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  • Research article
  • Open Access
  • Open Peer Review

Isorhamnetin 3-O-robinobioside from Nitraria retusa leaves enhance antioxidant and antigenotoxic activity in human chronic myelogenous leukemia cell line K562

  • 1, 2,
  • 1, 2,
  • 1, 2,
  • 2 and
  • 1, 2Email author
BMC Complementary and Alternative MedicineThe official journal of the International Society for Complementary Medicine Research (ISCMR)201212:135

  • Received: 1 May 2012
  • Accepted: 16 August 2012
  • Published:
Open Peer Review reports



In this report, the isorhamnetin 3-o-robinobioside and its original extract, the ethyl acetate extract, from Nitraria retusa leaves, were evaluated for their ability to induce antioxidant and antigenotoxic effects in human chronic myelogenous leukemia cell line.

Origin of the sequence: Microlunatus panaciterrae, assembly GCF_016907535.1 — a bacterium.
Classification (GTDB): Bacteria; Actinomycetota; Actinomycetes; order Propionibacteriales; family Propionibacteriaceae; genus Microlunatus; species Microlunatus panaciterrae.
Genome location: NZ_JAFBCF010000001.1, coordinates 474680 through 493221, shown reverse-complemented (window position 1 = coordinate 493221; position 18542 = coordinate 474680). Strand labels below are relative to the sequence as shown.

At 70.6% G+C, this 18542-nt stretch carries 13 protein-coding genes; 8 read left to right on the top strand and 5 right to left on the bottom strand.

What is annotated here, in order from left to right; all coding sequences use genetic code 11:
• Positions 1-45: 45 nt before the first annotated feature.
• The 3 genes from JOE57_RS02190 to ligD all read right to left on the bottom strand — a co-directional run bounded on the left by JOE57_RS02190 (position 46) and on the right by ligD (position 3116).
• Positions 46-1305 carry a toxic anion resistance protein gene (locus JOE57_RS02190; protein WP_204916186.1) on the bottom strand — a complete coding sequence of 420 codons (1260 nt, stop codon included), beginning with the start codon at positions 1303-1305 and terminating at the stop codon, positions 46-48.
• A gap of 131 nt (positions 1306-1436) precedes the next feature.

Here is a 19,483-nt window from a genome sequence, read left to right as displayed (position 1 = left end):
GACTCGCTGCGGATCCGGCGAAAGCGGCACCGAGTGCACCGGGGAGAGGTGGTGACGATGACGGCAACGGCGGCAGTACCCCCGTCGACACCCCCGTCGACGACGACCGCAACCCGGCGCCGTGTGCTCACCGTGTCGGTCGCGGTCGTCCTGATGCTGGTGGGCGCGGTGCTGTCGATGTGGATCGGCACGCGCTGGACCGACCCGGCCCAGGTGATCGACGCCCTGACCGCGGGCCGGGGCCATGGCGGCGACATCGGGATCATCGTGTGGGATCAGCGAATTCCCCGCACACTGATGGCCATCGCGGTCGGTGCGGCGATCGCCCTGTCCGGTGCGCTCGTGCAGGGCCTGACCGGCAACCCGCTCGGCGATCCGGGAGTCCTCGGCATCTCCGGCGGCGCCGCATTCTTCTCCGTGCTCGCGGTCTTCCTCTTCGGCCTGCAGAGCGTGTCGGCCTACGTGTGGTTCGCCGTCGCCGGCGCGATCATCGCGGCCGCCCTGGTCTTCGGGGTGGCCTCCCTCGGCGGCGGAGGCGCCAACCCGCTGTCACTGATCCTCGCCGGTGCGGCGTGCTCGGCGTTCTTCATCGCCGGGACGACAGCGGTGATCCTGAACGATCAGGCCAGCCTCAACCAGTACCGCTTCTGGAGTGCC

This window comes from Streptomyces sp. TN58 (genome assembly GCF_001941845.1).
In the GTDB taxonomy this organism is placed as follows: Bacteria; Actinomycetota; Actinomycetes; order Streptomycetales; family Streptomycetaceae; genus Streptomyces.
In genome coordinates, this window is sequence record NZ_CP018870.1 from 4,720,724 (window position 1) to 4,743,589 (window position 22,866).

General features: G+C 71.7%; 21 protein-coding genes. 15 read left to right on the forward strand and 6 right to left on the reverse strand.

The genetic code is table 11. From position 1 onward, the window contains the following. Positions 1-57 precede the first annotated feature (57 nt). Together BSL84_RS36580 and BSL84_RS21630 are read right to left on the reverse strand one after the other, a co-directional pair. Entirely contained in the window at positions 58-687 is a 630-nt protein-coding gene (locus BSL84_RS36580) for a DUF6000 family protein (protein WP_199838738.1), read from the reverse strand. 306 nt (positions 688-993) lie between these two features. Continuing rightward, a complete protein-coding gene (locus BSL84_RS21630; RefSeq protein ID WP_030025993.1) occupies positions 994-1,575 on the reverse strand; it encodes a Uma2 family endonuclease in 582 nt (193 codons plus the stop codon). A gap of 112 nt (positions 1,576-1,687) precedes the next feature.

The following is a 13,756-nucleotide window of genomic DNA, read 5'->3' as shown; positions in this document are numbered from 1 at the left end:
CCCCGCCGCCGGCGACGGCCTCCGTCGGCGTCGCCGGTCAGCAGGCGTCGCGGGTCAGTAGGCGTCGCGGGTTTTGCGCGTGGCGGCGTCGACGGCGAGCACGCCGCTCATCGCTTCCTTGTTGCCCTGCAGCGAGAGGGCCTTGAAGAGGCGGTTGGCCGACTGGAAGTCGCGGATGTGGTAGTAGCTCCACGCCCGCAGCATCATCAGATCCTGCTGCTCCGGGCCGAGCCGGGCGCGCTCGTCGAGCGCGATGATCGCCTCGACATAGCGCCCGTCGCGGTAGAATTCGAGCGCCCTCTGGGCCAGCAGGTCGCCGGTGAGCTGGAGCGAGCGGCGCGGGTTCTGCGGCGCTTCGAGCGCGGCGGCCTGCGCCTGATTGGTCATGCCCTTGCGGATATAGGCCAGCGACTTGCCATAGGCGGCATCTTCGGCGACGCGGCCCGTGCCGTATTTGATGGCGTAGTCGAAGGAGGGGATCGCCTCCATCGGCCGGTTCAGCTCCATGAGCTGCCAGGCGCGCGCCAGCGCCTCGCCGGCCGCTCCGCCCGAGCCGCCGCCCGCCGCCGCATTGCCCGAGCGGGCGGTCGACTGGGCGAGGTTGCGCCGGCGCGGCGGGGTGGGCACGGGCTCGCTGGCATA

Nitraria retusa products properties were carried out by firstly evaluating their effects against lipid peroxidation induced by H2O2, using the thiobarbituric acid reactive substances species (TBARS) assay, and proceeding to the assay of cellular antioxidant activity, then doing the comet assay.


The isorhamnetin 3-o-robinobioside showed a protective effect against lipid peroxidation induced by H2O2. The same natural compound and ethyl acetate extract inhibited oxidation induced by 2,2′-azobis (2-amidinopropane) dihydrochloride in human chronic myelogenous leukemia cells with respectively 50% inhibitory concentration values of 0.225 mg/ml and 0.31 mg/ml, reflecting a significant antioxidant potential. The same two products inhibited the genotoxicity induced by hydroxyl radicals in the same human cell line (by 77.77% at a concentration of 800 μg/ml and by 80.55% at a concentration of 1000 μg/ml respectively).


The i sorhamnetin 3- o-robinobioside and its original extract, the ethyl acetate extract, from Nitraria retusa leaves, have a great antioxidant and antigenotoxic potential on human chronic myelogenous leukemia cell line K562.


  • Flavonoid
  • K562 Cell
  • Comet Assay
  • Ethyl Acetate Extract
  • Reactive Oxidative Species